"Give them to me."  His voice wavered.  The thing possessed the powers of the sunglasses, but Derek reined in his fear.  "Give them to me!" He reached.

The thing laughed as the glasses fell away, revealing in place of the left eye a craterous hole, reddened and veiny like the pitted socket of a ripened peach.  Imbedded in its center was a small, pewter-colored nub, shiny amid oozing blood.  The nub was, Derek knew for certain, twenty-two one-hundredths of an inch in diameter.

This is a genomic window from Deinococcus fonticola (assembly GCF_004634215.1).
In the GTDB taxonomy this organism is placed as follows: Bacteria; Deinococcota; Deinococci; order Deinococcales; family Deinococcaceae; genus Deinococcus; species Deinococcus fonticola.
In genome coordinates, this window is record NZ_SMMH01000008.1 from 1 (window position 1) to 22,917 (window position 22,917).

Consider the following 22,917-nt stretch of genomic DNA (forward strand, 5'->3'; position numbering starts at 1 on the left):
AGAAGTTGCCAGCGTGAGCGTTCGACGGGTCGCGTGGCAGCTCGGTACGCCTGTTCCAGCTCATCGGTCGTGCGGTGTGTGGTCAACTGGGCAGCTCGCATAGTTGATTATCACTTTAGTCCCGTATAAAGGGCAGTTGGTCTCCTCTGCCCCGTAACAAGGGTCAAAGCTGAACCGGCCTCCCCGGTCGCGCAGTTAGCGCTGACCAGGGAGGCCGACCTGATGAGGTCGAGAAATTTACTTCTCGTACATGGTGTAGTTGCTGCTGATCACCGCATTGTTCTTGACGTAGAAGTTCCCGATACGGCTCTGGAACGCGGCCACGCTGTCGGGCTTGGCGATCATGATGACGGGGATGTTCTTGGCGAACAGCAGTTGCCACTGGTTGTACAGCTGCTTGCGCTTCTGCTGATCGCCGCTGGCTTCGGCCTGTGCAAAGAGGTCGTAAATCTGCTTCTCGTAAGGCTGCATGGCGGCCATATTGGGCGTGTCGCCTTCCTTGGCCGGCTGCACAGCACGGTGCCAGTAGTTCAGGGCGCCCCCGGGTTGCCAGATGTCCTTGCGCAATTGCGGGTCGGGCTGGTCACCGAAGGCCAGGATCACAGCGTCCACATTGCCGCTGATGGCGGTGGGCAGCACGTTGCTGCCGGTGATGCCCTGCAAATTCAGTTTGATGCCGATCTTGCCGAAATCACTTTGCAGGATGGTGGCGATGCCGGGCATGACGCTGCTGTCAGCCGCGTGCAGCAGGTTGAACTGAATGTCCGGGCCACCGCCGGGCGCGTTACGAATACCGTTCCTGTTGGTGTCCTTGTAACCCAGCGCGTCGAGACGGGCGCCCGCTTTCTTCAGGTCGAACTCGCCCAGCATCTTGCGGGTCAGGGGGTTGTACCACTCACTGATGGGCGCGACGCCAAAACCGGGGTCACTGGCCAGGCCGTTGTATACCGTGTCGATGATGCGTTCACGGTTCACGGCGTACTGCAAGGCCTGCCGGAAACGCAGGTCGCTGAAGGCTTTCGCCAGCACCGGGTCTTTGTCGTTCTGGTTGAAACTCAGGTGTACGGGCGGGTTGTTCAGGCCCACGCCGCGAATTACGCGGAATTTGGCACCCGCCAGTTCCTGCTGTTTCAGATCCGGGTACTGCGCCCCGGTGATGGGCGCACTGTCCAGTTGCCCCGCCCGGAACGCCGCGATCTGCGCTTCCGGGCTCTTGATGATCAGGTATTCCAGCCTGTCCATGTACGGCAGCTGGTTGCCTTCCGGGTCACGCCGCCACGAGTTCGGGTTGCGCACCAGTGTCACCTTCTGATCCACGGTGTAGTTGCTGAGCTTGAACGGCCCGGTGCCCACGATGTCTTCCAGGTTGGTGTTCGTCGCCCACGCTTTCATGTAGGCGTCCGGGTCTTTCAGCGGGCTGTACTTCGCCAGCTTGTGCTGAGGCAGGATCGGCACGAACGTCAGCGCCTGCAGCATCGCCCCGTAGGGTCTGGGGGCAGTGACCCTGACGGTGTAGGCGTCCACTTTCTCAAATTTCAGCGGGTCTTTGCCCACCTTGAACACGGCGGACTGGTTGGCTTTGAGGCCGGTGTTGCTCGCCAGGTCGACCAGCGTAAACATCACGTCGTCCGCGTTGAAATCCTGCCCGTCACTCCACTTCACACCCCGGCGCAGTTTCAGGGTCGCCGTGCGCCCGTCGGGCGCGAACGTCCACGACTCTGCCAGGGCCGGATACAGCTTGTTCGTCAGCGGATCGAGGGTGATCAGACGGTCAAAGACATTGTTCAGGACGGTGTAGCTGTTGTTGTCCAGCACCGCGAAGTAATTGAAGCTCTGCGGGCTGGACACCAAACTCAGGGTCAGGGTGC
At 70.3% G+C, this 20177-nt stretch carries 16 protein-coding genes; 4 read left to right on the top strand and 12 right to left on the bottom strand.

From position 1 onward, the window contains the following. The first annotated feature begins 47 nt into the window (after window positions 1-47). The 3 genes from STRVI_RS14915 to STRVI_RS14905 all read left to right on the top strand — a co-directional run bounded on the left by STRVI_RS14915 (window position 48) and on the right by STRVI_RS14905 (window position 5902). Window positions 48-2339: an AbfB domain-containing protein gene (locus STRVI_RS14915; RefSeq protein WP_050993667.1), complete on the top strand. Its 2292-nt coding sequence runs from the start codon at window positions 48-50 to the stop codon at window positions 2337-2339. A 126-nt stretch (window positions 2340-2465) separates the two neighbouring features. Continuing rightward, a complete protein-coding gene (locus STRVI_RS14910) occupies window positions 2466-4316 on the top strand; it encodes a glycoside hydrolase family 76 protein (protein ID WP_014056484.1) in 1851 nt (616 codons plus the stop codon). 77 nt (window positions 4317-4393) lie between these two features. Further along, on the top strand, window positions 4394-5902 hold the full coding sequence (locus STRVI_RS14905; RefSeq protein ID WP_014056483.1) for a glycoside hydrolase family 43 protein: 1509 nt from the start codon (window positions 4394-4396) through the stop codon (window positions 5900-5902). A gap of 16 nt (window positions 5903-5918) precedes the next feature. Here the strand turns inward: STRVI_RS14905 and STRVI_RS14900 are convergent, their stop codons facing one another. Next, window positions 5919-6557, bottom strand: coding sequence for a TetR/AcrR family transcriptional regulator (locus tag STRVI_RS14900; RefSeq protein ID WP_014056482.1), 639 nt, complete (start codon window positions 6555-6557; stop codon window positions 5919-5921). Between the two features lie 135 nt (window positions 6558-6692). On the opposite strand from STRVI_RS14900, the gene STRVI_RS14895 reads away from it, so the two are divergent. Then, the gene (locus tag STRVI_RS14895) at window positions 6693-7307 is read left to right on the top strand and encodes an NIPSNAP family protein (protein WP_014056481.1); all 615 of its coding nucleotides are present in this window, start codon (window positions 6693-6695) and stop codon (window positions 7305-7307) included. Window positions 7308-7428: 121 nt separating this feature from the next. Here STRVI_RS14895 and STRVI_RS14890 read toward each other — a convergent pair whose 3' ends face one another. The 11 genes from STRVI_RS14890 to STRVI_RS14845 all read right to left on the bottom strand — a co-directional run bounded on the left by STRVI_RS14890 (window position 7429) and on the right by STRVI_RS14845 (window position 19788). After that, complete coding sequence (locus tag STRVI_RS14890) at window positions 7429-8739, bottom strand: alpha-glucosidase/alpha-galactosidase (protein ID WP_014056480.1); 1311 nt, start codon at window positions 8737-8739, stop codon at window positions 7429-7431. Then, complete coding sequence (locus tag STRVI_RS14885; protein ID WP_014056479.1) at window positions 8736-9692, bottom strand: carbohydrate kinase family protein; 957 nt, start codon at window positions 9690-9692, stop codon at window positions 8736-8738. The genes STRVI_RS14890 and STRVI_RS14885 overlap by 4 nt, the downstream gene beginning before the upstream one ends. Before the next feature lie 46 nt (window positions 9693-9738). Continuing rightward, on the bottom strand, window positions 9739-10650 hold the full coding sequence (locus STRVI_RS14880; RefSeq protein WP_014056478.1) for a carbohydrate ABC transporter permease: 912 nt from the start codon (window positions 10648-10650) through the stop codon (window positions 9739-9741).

"Good shot," the thing growled.

Derek found that his left leg had gone numb.  He looked down at it, and then back up to the thing, which had vanished.  In its place on the slab, motionless, expressionless, staring, was the opossum.

Derek howled awake.  He rolled from his bed and crossed the floor on all fours, not rising until reaching the wall, where he pounded the light-switch.  The glare of the ceiling lamp revealed only Roy, curled in the middle of the bed.  He raised his head and yawned, flashing surprisingly sharp teeth.

Continued...